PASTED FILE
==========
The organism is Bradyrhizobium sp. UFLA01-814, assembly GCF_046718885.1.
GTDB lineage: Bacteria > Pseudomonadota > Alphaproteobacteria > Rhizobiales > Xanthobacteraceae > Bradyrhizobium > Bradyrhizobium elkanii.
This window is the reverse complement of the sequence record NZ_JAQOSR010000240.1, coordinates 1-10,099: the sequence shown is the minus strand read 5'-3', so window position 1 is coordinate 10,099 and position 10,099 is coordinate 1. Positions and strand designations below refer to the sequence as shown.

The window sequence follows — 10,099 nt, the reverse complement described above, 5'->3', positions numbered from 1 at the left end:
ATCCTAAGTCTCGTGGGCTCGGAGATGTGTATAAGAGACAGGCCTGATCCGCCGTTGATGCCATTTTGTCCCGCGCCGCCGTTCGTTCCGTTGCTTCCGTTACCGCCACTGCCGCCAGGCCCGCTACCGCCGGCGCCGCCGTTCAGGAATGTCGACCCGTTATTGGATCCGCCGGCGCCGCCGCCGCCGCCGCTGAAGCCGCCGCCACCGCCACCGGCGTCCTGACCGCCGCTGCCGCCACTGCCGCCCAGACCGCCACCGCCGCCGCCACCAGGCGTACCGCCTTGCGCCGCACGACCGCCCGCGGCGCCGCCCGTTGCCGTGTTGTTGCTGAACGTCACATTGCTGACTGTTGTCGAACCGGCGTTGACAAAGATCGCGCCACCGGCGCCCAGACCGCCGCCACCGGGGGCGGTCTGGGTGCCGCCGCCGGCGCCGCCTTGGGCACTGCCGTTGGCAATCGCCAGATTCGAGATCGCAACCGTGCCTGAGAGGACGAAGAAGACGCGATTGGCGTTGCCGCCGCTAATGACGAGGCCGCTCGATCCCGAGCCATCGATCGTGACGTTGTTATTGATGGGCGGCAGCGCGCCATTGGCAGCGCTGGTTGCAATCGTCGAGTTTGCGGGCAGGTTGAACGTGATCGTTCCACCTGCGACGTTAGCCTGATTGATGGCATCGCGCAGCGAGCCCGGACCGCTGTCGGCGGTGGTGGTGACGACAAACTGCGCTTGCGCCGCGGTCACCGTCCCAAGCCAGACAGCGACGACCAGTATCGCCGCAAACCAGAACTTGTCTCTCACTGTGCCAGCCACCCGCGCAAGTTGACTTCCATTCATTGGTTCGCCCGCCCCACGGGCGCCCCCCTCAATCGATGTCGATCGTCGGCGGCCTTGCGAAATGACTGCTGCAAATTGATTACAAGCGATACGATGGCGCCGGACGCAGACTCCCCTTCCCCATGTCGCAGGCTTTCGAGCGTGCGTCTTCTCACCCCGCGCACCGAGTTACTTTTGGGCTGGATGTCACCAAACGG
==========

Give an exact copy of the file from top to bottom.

The organism is Bradyrhizobium sp. UFLA01-814, assembly GCF_046718885.1.
GTDB lineage: Bacteria > Pseudomonadota > Alphaproteobacteria > Rhizobiales > Xanthobacteraceae > Bradyrhizobium > Bradyrhizobium elkanii.
This window is the reverse complement of the sequence record NZ_JAQOSR010000240.1, coordinates 1-10,099: the sequence shown is the minus strand read 5'-3', so window position 1 is coordinate 10,099 and position 10,099 is coordinate 1. Positions and strand designations below refer to the sequence as shown.

The window sequence follows — 10,099 nt, the reverse complement described above, 5'->3', positions numbered from 1 at the left end:
ATCCTAAGTCTCGTGGGCTCGGAGATGTGTATAAGAGACAGGCCTGATCCGCCGTTGATGCCATTTTGTCCCGCGCCGCCGTTCGTTCCGTTGCTTCCGTTACCGCCACTGCCGCCAGGCCCGCTACCGCCGGCGCCGCCGTTCAGGAATGTCGACCCGTTATTGGATCCGCCGGCGCCGCCGCCGCCGCCGCTGAAGCCGCCGCCACCGCCACCGGCGTCCTGACCGCCGCTGCCGCCACTGCCGCCCAGACCGCCACCGCCGCCGCCACCAGGCGTACCGCCTTGCGCCGCACGACCGCCCGCGGCGCCGCCCGTTGCCGTGTTGTTGCTGAACGTCACATTGCTGACTGTTGTCGAACCGGCGTTGACAAAGATCGCGCCACCGGCGCCCAGACCGCCGCCACCGGGGGCGGTCTGGGTGCCGCCGCCGGCGCCGCCTTGGGCACTGCCGTTGGCAATCGCCAGATTCGAGATCGCAACCGTGCCTGAGAGGACGAAGAAGACGCGATTGGCGTTGCCGCCGCTAATGACGAGGCCGCTCGATCCCGAGCCATCGATCGTGACGTTGTTATTGATGGGCGGCAGCGCGCCATTGGCAGCGCTGGTTGCAATCGTCGAGTTTGCGGGCAGGTTGAACGTGATCGTTCCACCTGCGACGTTAGCCTGATTGATGGCATCGCGCAGCGAGCCCGGACCGCTGTCGGCGGTGGTGGTGACGACAAACTGCGCTTGCGCCGCGGTCACCGTCCCAAGCCAGACAGCGACGACCAGTATCGCCGCAAACCAGAACTTGTCTCTCACTGTGCCAGCCACCCGCGCAAGTTGACTTCCATTCATTGGTTCGCCCGCCCCACGGGCGCCCCCCTCAATCGATGTCGATCGTCGGCGGCCTTGCGAAATGACTGCTGCAAATTGATTACAAGCGATACGATGGCGCCGGACGCAGACTCCCCTTCCCCATGTCGCAGGCTTTCGAGCGTGCGTCTTCTCACCCCGCGCACCGAGTTACTTTTGGGCTGGATGTCACCAAACGG